A state district judge has ordered Harris County to extend voting hours at nine polling locations that failed to open on time this morning.
The order to keep nine voting locations open an extra hour until 8 p.m. came soon after the Texas Civil Rights Project and the Texas Organizing Project sued the county over delays at those polling places. The groups alleged that the county was violating the Texas Election Code because polling locations that opened after 7 a.m. would not remain open to voters for 12 hours on Election Day as required by state law.
In a lawsuit filed Tuesday afternoon, the two groups noted that the nine polling locations across the state’s biggest county “not only failed to open at 7 a.m., but remained closed until well after 7 a.m.,” the plaintiffs wrote. Voting was further delayed at some polling locations because of equipment issues, including sign-in and voting machines that weren’t working.
The judge ordered Harris County to keep the following locations open until 8 p.m.
- Iglesia Trinidad (Precinct 0597)
- Metcalf Elementary (Precinct 0882)
- Evelyn Thompson Elementary (Precinct 0061)
- Hampton Inn Katy Fwy (Precinct 0055)
- Fiesta Mart, Inc. (Precinct 0541)
- John Marshall Middle School (Precinct 0046)
- HOAPV Community Building (0030)
- Lone Star College Cypress Center (Precinct 305 and 951)
- Houston Community College Alief Center (Precinct 0428)
Early morning voters at those locations faced delays Tuesday morning and, in some cases, were kept from casting ballots before needing to head to work, according to affidavits filed by several Harris County residents.
Among them was Jessica Hill, a local teacher who had to get out of line at 7:45 a.m. because she needed to be at work by 8 a.m. Hill had arrived at Marshall Middle School by 6:30 a.m. and was the first person in line to vote. But poll workers were locked out of the building until 6:47 a.m.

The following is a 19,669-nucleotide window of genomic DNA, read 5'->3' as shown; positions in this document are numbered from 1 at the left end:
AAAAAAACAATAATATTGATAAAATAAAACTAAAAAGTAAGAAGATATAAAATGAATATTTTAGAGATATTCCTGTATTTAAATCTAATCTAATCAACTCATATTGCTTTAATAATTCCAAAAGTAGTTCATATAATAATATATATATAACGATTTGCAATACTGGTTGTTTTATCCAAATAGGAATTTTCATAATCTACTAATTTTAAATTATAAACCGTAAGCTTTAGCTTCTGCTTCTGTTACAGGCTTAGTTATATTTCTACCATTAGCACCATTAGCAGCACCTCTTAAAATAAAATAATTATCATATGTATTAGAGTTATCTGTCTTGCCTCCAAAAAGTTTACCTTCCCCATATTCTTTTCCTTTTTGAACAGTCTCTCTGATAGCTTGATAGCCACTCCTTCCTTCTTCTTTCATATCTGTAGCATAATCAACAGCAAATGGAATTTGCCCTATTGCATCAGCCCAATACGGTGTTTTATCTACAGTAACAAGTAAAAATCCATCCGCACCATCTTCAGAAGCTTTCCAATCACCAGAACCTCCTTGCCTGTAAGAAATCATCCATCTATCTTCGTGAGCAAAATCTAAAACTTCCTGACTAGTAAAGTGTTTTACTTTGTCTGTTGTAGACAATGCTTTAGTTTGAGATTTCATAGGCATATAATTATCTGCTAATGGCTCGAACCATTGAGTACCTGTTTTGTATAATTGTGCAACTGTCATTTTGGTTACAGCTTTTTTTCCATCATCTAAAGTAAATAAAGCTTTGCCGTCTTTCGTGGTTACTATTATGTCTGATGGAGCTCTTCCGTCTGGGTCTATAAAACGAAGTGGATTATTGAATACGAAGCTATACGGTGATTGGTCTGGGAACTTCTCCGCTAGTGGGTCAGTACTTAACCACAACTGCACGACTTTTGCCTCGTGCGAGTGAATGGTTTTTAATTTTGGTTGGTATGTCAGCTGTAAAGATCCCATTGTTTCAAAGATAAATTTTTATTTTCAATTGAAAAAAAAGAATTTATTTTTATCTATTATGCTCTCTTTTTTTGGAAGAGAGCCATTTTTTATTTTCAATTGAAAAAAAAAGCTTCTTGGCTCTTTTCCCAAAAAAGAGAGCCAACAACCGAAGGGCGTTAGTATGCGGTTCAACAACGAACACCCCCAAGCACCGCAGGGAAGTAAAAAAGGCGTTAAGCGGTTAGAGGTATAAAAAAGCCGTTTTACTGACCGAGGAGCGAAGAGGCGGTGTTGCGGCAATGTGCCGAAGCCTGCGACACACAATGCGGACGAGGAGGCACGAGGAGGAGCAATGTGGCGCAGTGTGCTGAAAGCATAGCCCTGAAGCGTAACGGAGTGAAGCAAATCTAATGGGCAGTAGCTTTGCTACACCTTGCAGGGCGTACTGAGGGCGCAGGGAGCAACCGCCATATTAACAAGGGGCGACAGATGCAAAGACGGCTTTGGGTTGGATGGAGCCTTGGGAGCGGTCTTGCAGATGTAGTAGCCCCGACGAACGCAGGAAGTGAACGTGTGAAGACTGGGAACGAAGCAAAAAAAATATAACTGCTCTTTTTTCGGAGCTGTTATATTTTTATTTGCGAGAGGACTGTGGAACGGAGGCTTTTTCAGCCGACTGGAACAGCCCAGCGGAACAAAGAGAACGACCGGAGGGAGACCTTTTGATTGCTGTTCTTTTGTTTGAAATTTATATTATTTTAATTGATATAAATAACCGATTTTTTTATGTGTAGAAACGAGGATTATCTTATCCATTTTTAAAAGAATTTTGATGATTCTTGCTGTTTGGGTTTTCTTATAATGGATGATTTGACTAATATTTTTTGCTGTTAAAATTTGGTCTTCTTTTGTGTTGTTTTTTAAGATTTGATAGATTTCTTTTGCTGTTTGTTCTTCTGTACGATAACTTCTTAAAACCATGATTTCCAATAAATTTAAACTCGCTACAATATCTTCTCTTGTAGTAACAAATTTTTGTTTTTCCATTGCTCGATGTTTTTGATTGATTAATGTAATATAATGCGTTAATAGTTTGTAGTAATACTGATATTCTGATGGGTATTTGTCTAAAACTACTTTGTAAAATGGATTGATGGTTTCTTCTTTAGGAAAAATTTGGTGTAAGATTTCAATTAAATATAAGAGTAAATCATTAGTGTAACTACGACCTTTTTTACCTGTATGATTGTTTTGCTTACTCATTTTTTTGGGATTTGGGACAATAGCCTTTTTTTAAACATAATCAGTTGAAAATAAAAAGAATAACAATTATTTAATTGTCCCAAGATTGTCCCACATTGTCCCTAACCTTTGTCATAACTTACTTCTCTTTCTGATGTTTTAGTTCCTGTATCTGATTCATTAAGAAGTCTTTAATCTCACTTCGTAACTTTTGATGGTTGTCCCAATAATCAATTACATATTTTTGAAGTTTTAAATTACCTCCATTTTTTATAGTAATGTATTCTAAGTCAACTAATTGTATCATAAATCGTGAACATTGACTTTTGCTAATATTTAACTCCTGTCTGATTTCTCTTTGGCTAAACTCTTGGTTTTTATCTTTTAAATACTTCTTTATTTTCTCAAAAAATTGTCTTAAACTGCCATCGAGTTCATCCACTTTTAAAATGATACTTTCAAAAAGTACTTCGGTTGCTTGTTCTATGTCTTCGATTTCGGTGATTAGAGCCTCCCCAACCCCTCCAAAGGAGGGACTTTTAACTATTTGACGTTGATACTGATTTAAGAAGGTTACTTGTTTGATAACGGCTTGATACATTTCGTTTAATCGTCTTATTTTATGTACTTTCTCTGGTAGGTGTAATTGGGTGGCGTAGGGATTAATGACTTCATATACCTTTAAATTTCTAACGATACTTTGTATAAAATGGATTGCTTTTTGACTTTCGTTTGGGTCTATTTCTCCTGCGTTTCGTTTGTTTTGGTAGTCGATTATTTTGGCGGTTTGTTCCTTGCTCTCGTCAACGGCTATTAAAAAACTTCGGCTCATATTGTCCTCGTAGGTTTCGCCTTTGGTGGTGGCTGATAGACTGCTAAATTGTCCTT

When they started letting voters in to vote, the sign-in machines were not working. She watched poll workers troubleshoot the machines until leaving at 7:45 a.m.
“Harris County has been a major flashpoint, if you will,” Beth Stevens, voting rights legal director for the Texas Civil Rights Project, said earlier in the day.
At least 18 polling locations in Harris County either did not open on time or were only partially open on time, with some locations at first operating with one or two machines when they were supposed to have eight or even 16, Stevens said.
Those sorts of issues are “typical of start-up issues on Election Day,” said Hector de Leon, director of communications and voter outreach for the Harris County Clerk’s Office. He said the county has technicians stationed across the county so they can get to voting locations within 10 minutes of a technical distress call and get machines up and running.
“There’s nothing atypical about this morning,” de Leon said. “It’s just the nature of Election Day morning.”
His comments came before the lawsuit was filed. Harris County officials couldn’t immediately be reached for comment on the suit.
So long, Steve King: 9-term white supremacist GOP congressman from Iowa loses primary
U.S. Congressman Steve King, a nine-term Republican of Iowa, has just lost his primary to a GOP challenger. It's a huge fall from grace: In 2014 The Des Moines Register labeled the former earth-moving company founder a "presidential kingmaker."
But his racist, white nationalist, white supremacist, anti-immigrant, anti-Semitic, homophobic, transphobic, biphobic remarks and disturbing ties to far right radical European politicians – including one he endorsed who has ties to a neo-Nazi, finally caught up with him.
When the president’s son-in-law truly was a great success
For many Americans, the idea of the president tasking his son-in-law with solving national, even international, crises, seems problematic, if not absurd. But it happened once before and turned out to be the kind of “great success story” our current first family wants us to believe in again. Slightly over a century ago, as the US mobilized for the First World War, the nation faced devastating breakdowns of its financial and transport systems. In response, President Woodrow Wilson leaned heavily on his talented and experienced Treasury Secretary, William McAdoo, who just happened to be his son-in-law. Looking back at this episode tells us a lot about what makes for successful emergency management at the highest levels of government.
Here are 7 ways Donald Trump is just like Henry Ford — and why that’s not good for American democracy
On May 21, speaking at the Ford Motor Company’s Rawsonville plant in Ypsilanti, Michigan, Donald Trump paid his latest homage to Henry Ford, lauding the family’s “good bloodlines” with Ford’s great grandson sitting in the front row.
Ford, like Trump, was obsessed with bloodlines—with the idea that race and genetic origins determined who counted as the “best people.”